A physical exam for knee problems includes assessment for
patellar tracking disorder. Your doctor
will observe you in the following situations.
As you stand and walk, your doctor
will watch for:
Signs that a kneecap is not in a normal position
or moving out of place, toward the outer side.
Any abnormal movements of your body, such as an unusual gait, that may be contributing to a knee problem.
While you're sitting with your knees bent over the
edge of the exam table, your doctor will:
Determine whether your kneecaps are
positioned properly. Normally, the kneecap faces forward, centered over the
middle of the thighbone when viewed from the front. A kneecap out of place most
frequently faces upwards and is tilted off-center toward the outside of the
Watch as you straighten your legs, to check for sideways
kneecap movement. Normally, the kneecap moves slightly toward the outside just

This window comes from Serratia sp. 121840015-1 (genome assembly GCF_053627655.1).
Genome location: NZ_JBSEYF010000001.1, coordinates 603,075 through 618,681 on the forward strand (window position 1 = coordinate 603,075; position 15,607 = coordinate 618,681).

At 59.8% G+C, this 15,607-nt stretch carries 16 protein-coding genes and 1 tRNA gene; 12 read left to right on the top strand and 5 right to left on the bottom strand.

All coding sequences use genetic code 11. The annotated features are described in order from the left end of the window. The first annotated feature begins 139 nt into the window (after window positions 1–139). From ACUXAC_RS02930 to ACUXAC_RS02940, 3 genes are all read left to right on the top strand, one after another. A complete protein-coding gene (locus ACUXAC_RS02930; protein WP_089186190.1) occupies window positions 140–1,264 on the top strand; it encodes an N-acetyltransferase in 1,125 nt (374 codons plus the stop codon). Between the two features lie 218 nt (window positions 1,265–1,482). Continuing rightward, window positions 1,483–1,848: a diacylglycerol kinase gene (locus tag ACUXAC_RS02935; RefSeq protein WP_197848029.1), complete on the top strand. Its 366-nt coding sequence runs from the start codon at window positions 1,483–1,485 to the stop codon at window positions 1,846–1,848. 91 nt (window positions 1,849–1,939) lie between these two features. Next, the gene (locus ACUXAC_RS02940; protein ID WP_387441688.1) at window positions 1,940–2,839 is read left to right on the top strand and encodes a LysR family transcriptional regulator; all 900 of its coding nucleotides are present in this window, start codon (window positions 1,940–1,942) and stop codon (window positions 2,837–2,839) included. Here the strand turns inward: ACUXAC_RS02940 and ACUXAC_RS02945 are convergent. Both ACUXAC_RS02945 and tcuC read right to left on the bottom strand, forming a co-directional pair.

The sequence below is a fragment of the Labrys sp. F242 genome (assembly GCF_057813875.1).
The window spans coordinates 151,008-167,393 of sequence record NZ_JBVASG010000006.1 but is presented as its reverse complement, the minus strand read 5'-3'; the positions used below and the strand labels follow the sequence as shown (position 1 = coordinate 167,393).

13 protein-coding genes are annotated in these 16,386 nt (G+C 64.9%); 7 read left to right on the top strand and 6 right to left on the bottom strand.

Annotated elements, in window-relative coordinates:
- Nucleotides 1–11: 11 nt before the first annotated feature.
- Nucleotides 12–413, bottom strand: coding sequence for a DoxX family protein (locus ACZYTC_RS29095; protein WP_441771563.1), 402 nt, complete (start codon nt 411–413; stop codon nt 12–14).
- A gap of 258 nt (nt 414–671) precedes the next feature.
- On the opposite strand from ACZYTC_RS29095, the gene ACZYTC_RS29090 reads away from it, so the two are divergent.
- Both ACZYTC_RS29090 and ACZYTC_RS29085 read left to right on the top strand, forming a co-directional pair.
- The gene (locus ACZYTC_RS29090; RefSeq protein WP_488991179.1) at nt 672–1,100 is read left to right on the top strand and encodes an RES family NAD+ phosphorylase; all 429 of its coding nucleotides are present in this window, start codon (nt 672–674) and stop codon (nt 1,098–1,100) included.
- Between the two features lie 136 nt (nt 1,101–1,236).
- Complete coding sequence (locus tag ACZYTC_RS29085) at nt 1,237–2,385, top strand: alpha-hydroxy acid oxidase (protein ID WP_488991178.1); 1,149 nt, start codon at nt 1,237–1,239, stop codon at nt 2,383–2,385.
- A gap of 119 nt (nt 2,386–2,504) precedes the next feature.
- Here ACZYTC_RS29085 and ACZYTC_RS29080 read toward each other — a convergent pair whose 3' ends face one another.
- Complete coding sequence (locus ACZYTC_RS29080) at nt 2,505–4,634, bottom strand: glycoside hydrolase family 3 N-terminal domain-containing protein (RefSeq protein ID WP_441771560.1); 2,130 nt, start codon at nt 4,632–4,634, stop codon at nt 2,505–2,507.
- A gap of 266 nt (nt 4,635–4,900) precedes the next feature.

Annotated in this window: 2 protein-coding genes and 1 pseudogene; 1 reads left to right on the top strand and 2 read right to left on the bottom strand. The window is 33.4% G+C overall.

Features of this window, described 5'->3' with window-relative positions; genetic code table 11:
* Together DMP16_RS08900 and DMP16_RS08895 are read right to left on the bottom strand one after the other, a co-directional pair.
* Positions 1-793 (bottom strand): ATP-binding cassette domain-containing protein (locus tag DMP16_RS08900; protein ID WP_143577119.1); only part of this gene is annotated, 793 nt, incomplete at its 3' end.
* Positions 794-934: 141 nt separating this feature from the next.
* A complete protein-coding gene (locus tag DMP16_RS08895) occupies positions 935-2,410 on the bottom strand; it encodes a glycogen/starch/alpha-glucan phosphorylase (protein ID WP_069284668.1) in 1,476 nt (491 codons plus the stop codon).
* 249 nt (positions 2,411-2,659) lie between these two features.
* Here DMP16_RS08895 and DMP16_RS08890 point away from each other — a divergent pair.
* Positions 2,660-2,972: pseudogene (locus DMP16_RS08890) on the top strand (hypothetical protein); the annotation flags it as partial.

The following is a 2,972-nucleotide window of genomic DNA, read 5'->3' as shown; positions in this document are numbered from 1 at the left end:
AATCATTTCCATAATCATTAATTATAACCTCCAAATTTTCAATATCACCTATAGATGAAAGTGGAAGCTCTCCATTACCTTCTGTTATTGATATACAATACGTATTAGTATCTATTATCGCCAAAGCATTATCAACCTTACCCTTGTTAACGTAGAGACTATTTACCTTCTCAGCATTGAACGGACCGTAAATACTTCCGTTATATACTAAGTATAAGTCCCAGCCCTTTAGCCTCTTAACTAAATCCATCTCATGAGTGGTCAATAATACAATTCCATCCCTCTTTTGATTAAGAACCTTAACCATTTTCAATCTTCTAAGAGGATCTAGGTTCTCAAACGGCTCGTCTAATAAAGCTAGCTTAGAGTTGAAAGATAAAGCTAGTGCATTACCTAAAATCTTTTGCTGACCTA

as the leg straightens. A kneecap out of place is likely to shift
Watch as you bend your straightened legs halfway
(45-degree angle) down to the floor, to check your lower thigh muscle
(quadriceps) strength. Normally, the quadriceps help anchor the kneecap. Weak
quadriceps often contribute to patellar tracking disorder.
Next, your doctor will:
Feel the kneecap as you bend your knee, to check
for possible cartilage problems underneath the kneecap.
the areas around your kneecap, to assess for tendon, muscle, or other soft
Move your leg(s) in various directions, to check
for pain and stability of the knee and to assess the range of motion. These
movements are also used to check the degree of tightness in the:
Examine your hips, feet, and ankles to look for
problems that may contribute to knee symptoms and to check how nerves and blood vessels in the leg are working. This part of the physical exam may possibly include X-ray
Primary Medical Reviewer
William H. Blahd, Jr., MD, FACEP - Emergency Medicine
How this information was developed to help you make better health decisions.